The Cartridge Conversions are an important part of sixgun history spanning the time frame between Colt's percussion revolvers and the Peacemaker, the Colt Single Action Army. This fact has been discovered to some degree by the movie makers and is starting to show up in more and more movies. Original Cartridge Conversions remaining from the 1860's and 1870's show evidence of being well used giving further evidence to their importance. We may live in a throwaway world but those inhabitants of the last century did not. Why discard a perfectly good gun when it could be easily converted to fire the 'modern' ammunition? Now the Colt Cartridge Conversions are being offered by Cimarron with both an 1851 Navy and 1860 Army version. Unlike the originals, these sixguns are for reasonable smokeless powder loads and black powder loads rather than for black powder only.
The original Colt Cartridge Conversions were chambered for rounds that used a heel type bullet, that is a bullet whose base was smaller in diameter than the rest of the bullet. This resulted in a bullet that was the same diameter as the outside of the case much like today's .22 rimfire rounds. To keep things simpler for today's shooters, the Cimarron Cartridge Conversions are supplied with the 1851 Navy using standard .38 Special loads, or .38 Long Colt loads which are available from Black Hills Ammunition.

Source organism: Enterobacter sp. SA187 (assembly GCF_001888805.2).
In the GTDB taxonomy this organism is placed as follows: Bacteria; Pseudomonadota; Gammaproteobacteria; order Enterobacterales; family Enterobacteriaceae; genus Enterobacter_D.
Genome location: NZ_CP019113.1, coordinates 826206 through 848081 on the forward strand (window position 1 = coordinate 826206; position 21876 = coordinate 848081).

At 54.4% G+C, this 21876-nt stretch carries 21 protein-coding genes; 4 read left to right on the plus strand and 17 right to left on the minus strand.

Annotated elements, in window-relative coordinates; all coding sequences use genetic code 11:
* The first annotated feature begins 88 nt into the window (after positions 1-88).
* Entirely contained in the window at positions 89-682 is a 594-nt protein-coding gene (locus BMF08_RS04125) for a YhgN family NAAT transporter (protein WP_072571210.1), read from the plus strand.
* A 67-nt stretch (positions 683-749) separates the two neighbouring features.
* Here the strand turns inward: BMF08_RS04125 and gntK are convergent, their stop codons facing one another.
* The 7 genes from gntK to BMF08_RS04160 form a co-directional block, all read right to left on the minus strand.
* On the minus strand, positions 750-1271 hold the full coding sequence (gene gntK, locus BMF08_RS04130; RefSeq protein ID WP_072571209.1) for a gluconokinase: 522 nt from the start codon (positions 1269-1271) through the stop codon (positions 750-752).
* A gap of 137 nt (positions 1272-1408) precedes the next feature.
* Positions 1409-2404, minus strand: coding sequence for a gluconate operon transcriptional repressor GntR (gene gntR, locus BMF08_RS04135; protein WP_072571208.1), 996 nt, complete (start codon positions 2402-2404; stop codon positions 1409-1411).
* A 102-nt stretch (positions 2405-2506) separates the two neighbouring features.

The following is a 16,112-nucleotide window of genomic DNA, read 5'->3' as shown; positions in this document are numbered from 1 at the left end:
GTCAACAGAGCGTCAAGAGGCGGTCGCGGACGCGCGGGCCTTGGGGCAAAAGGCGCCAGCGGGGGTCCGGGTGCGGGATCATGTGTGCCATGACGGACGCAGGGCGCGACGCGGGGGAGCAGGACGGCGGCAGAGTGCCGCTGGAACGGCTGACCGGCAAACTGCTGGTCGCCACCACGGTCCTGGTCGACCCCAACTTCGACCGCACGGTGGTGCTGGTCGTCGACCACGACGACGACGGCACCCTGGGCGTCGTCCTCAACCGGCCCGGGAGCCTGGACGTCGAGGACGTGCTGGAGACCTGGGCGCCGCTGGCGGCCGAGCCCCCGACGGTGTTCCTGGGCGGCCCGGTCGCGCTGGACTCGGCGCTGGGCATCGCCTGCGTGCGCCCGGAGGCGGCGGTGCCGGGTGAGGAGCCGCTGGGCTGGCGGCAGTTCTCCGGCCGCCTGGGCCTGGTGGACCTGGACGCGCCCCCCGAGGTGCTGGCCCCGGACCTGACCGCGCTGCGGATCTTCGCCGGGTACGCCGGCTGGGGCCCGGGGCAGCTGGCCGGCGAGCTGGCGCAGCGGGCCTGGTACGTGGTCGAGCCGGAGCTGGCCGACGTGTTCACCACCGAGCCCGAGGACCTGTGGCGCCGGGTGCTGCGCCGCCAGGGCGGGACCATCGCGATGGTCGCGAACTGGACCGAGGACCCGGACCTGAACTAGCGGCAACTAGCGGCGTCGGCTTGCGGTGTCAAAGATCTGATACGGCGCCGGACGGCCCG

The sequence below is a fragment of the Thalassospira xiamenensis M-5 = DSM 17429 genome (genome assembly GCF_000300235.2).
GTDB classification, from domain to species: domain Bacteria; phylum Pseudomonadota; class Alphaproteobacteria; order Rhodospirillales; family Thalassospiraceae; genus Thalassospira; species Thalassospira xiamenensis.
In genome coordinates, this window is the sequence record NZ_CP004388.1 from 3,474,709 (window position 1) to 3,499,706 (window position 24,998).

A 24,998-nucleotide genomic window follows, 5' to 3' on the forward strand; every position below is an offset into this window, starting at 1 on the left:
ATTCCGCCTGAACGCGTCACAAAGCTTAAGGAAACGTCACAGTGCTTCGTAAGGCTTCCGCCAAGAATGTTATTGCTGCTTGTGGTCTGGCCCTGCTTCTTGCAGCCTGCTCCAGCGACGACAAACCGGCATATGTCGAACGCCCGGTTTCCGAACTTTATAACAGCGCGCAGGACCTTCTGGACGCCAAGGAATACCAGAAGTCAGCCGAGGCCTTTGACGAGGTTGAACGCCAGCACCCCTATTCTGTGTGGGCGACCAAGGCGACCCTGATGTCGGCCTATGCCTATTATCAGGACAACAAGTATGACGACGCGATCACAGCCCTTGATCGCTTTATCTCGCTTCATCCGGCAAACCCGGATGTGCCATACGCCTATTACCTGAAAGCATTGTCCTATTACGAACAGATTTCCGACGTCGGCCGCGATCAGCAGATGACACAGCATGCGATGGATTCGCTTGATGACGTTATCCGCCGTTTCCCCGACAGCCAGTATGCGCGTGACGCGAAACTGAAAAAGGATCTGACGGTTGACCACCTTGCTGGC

The 1860 Army Conversion required the resurrection of an old cartridge, the .44 Colt in modern form. Today's .44 Colt is simply the .44 Special trimmed back from 1.16" to approximately 1.10". My fired cases measure 1.095". The diameter of the cylinder of the 1860 Army is too small to accept six .44 Special rims that have a diameter of .514" so the rims are also trimmed. My cases from Starline have a rim diameter of .487".
For loading the .44 Colt, .44 Special dies can be used if they have enough flexibility to neck expand and crimp. If they don't the bottom of each die can be trimmed accordingly. Today's .44 dies, most of which are designed to handle both .44 Special and .44 Magnum, will probably be too long for the .44 Colt.
The easier way is to order .44 Russian dies from RCBS and then one is set up to load both .44 Colt and .44 Russian. The standard shellholder for the .44 Russian/.44 Special/.44 Magnum is too large for the rims of the .44 Colt. The proper shellholder is RCBS's #2, or the same size as used for the .30-30.
I found that .44 Russian rounds from Black Hills worked fine in the .44 Colt 1860 Army and shot very accurately but only every other chamber could be loaded. Black Hills offers two versions of the .44 Colt, a 200 grain and a 230 grain load. These clock out at 700 fps in the Cimarron .44 Colt.
The original loading for the .44 Colt was 28 grains of black powder. In modern solid head brass, I used 25 grains by volume measure of Goex's FFg, FFFg, Cartridge, and Hodgdon's black powder substitute, Pyrodex in both the P and Select grades.